Padukone says in the video, “The biggest reason why acid is thrown, is acid itself… If it [acid] wasn’t sold, it wouldn’t be thrown.” This is essentially the reasoning behind the video’s call to action: don’t buy acid, don’t sell acid, and if you see any such sale going on that violates the Supreme Court guidelines, alert the authorities.

This narrative, however, tells only half the story, because it doesn’t focus on the perpetrators of the crime at all.

A 2009 report submitted by the Law Commission of India to the Supreme Court, for its consideration in Laxmi Agarwal’s PIL on acid attack violence, noted: “Though [an] acid attack is a crime which can be committed against any man or woman, it has a specific gender dimension in India. Most of the reported acid attacks have been … on women, particularly young women, for spurning suitors, rejecting proposals of marriage, denying dowry etc. The attacker cannot bear the fact that he has been rejected and seeks to destroy the body of the woman who has dared to stand up to him.”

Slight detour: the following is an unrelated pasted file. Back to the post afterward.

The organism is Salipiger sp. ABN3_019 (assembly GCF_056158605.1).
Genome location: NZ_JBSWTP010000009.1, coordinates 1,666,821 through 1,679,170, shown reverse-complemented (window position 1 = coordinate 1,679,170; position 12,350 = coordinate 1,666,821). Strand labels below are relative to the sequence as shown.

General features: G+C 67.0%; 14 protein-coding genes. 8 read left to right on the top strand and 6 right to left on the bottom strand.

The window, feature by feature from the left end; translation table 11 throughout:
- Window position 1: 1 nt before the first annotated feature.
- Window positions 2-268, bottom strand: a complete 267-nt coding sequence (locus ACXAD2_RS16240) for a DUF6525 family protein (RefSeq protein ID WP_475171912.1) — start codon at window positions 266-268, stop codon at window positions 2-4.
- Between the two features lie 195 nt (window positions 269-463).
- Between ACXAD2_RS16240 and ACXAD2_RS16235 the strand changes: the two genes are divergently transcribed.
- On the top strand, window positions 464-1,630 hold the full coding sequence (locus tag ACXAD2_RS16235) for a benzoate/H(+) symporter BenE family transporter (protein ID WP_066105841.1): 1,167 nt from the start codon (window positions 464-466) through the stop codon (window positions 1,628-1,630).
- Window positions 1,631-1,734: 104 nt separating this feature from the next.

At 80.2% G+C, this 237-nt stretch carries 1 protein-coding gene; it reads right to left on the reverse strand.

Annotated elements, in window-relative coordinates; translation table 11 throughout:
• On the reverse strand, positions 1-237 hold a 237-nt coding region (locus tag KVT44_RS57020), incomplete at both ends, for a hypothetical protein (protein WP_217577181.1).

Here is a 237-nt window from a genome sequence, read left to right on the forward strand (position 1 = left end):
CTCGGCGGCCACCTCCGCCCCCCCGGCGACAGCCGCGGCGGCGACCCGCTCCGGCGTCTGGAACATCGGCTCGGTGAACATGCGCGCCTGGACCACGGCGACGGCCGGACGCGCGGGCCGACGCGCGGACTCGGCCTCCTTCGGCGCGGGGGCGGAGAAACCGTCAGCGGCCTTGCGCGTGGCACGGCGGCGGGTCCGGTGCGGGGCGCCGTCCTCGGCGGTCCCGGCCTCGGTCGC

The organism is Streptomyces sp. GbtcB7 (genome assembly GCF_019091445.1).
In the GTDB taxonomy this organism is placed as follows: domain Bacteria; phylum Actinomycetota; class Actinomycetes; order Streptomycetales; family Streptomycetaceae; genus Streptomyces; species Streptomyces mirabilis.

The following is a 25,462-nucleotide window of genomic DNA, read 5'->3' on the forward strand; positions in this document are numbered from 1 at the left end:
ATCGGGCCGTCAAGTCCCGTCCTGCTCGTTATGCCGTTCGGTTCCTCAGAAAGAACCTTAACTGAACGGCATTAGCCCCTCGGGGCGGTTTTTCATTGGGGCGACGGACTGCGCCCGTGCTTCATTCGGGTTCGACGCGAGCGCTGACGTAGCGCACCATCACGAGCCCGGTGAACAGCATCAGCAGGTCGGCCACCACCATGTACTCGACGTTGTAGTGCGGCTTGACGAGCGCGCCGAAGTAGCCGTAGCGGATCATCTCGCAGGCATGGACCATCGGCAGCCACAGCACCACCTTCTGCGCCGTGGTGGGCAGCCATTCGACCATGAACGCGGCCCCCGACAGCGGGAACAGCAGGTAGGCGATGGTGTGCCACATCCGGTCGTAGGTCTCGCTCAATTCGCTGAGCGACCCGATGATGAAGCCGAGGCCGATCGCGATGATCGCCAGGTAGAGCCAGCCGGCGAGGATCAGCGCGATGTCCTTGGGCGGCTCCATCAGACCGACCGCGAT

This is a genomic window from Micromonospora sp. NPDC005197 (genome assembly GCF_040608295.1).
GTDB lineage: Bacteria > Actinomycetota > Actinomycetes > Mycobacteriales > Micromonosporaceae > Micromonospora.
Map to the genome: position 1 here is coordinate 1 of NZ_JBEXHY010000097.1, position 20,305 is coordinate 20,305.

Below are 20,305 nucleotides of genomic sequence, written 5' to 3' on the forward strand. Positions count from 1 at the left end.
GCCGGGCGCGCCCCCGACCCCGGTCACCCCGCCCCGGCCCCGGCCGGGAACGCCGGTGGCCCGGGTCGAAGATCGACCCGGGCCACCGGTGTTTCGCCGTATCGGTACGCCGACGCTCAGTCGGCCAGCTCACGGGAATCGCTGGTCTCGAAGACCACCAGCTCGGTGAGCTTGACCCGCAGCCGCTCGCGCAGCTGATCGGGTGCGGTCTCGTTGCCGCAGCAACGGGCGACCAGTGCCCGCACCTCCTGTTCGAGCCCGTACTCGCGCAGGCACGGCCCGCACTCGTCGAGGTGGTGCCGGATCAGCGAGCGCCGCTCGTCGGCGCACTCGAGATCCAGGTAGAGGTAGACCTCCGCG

In a 2017 article, ‘Can Understanding Phenomenology and Human Capabilities Help Us Address Acid Violence?’, published in the South Asia Journal of South Asian Studies, academicians Dr Bipasha Barua and Aisha Siddika argued that acid attacks against women are rooted in patriarchal systems, and are a form of gender-based violence against women. They wrote, “Acid violence is categorised as a form of GBV (gender-based violence) because gendered roles and hierarchies within families and society not only motivate perpetrators to commit the crime, but also provide them with a sense of impunity… Women and girls are disproportionately represented among the victims of acid violence.”